Estimated reading time — 19 minutes
Before we get to the heart of the matter I should probably tell you a little bit about myself. I am the oldest son of a large family and I had spent my entire life in the same town in the North East United States. Forgive me for being evasive, but I have to be rather discreet about certain locations that feature in my story. I have also changed the names of the people involved so as to protect the innocent and avoid libel suits from the families of the not-so-innocent. We lived in a very small house on the edge of a forest and across the street from an abandoned rock quarry. I was also very active in the Boy Scouts. The isolation of my home and the various strange places my Boy Scout troop traveled, resulted in more than one unsettling run in with dangerous animals, whether they walked on four legs or two, so over the years I had developed a bit of a “Danger Sense”. Whenever I detected that something about a situation was a little bit off, all of the hairs on my arms and the back of my neck would spring to attention. Most off the time this Danger Sense was a false alarm, I soon came to hate deer, but every once and a while it gave me good advice and kept me from blundering into bears, rabid coyotes, pot farmers, and what I suspect to have been a serial killer. There were also a few stranger incidents but those are best left for another time. In short, I learned to be grateful for my subconscious. As I got to the end of my high school career I became eager to get out of the house and go to college. I loved my family dearly, but I was more than ready to be known as an individual rather than as a small part of a collective. I was also very socially awkward, particularly when it came to girls. I was looking forward to the blank slate that going away to college would provide.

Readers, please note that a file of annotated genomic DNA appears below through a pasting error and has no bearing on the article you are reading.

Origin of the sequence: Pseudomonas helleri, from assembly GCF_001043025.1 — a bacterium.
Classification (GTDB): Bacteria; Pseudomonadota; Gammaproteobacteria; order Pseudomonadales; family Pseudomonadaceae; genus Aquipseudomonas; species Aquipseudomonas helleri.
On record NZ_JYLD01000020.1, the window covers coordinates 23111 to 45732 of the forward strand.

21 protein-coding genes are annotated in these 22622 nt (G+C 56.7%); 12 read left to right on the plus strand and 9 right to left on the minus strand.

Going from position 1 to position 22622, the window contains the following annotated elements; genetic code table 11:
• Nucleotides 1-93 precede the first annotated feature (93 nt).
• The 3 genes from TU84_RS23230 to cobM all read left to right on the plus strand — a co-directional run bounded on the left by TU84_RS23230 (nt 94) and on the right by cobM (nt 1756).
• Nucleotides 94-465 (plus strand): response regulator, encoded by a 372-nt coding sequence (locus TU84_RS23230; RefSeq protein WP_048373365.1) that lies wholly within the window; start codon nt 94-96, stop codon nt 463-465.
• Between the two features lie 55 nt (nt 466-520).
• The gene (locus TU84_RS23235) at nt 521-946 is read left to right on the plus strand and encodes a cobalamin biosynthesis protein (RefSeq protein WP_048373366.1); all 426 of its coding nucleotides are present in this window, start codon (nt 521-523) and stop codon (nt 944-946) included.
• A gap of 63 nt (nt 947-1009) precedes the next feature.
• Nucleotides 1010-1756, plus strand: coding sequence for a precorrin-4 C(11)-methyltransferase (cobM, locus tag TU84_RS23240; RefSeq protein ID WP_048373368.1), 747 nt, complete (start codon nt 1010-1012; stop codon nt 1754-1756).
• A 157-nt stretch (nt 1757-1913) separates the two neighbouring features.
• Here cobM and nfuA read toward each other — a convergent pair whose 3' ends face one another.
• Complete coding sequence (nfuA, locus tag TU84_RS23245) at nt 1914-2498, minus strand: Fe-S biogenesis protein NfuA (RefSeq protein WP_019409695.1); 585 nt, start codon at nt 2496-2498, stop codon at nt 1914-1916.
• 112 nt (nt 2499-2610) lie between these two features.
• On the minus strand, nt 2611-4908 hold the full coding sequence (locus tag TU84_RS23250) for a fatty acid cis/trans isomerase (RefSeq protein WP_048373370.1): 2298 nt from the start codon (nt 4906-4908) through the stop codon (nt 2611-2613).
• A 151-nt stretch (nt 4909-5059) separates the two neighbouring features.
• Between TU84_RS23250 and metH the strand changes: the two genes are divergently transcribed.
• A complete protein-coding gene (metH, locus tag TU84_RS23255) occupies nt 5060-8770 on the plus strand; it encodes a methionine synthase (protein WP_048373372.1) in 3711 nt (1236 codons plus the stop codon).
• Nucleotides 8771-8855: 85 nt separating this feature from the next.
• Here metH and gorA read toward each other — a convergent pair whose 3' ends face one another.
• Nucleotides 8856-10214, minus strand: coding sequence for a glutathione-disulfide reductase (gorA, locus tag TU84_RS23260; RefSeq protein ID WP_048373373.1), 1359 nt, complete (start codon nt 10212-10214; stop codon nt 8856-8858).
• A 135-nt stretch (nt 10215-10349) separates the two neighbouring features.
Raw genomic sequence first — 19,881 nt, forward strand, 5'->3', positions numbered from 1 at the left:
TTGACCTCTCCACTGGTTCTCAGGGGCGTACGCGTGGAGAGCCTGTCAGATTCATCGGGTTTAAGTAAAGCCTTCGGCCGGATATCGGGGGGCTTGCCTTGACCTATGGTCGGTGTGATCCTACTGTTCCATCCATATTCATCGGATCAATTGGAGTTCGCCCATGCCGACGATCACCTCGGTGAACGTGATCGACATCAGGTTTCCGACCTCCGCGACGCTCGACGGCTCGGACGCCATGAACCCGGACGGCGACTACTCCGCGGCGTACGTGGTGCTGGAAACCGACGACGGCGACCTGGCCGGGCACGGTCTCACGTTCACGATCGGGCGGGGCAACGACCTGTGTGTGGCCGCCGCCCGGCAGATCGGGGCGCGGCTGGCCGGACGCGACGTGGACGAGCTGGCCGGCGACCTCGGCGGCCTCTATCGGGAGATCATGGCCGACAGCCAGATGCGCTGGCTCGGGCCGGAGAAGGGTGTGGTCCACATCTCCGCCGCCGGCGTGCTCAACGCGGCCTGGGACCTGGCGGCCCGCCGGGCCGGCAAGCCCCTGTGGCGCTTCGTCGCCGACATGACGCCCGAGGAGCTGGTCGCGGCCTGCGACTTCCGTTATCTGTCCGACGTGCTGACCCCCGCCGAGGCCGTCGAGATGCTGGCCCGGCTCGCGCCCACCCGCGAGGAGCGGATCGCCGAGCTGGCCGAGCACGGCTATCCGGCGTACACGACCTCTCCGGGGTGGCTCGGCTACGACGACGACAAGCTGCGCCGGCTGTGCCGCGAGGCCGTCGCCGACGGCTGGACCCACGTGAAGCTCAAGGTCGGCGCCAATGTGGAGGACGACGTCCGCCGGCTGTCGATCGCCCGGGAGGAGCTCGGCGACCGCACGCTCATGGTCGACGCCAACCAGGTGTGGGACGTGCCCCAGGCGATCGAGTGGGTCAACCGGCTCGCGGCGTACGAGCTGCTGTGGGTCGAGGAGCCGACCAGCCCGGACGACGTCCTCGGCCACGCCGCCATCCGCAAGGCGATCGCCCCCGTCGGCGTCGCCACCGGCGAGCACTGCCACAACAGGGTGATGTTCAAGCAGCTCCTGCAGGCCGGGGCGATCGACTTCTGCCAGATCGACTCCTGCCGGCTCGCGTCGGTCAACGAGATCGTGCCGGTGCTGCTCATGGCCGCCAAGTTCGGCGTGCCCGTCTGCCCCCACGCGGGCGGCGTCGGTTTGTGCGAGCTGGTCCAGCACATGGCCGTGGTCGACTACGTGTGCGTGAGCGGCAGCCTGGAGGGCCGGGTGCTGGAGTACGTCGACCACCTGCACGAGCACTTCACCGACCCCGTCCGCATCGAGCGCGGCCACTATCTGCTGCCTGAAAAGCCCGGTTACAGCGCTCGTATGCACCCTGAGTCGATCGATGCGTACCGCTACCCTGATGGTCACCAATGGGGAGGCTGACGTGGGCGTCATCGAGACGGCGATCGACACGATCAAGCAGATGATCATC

As my senior year drew to a close I came across the campus that features into my story. Once again I am going to have to fudge the geography a bit, so I will limit myself to saying that it was a relatively small school somewhere in Ohio. From the moment I set foot on campus the cheerfulness of the students infected me like nothing else had in a long time. The other students’ enthusiasm for life in general was the main reason that I chose to go here rather than to a more inexpensive state school. I know some would say it was a waste of money to pick which college to attend on such details, but I still hold that there is more to attending college than academics. I decided to be an English major and off I went. My number of friends multiplied unbelievably fast it those first few weeks, and the three that became my best friends were Nick, Topher, and Robin. Robin was very emotional and was all heart with very little head. Nick and Topher were more logical, like me, although with Topher this made him rather eccentric and not that good with relating to other people. He was more happy blowing up stuff in the woods and hunting deer than talking to people. Nick was also an English major, and we spent many nights staying up late discussing The Lord of the Rings or classical mythology. During those first few weeks I also met Emily. She was, in my opinion, the most beautiful young woman God had put on this Earth. She had eyes as blue as the sun on a cloudless day, and her light brown, wavy hair brought back fond memories of the forests in early spring finally coming to life again after a long winter. Her smile could light up the room and her laugh was better than sunshine after a rainstorm. Not only was she beautiful, she was also one of the smartest and kindest people that I have ever known. Our philosophical discussions inside and outside the classroom usually left me with my head spinning, and yet she displayed an optimistic view about human nature that made it impossible for anyone to be pessimistic around her. I also had less of a problem with my social awkwardness around her. I may have had a hard time talking to girls, but Emily talked more than enough for the both of us. I wish I could say that I immediately swept her off her feet and we eloped the following summer, but that was sadly not the case. I was still awkward around women and for the longest time I had to settle for the position of being just a friend. But I digress, you all came to this pasta looking for a scary story and it is high time than I started to deliver.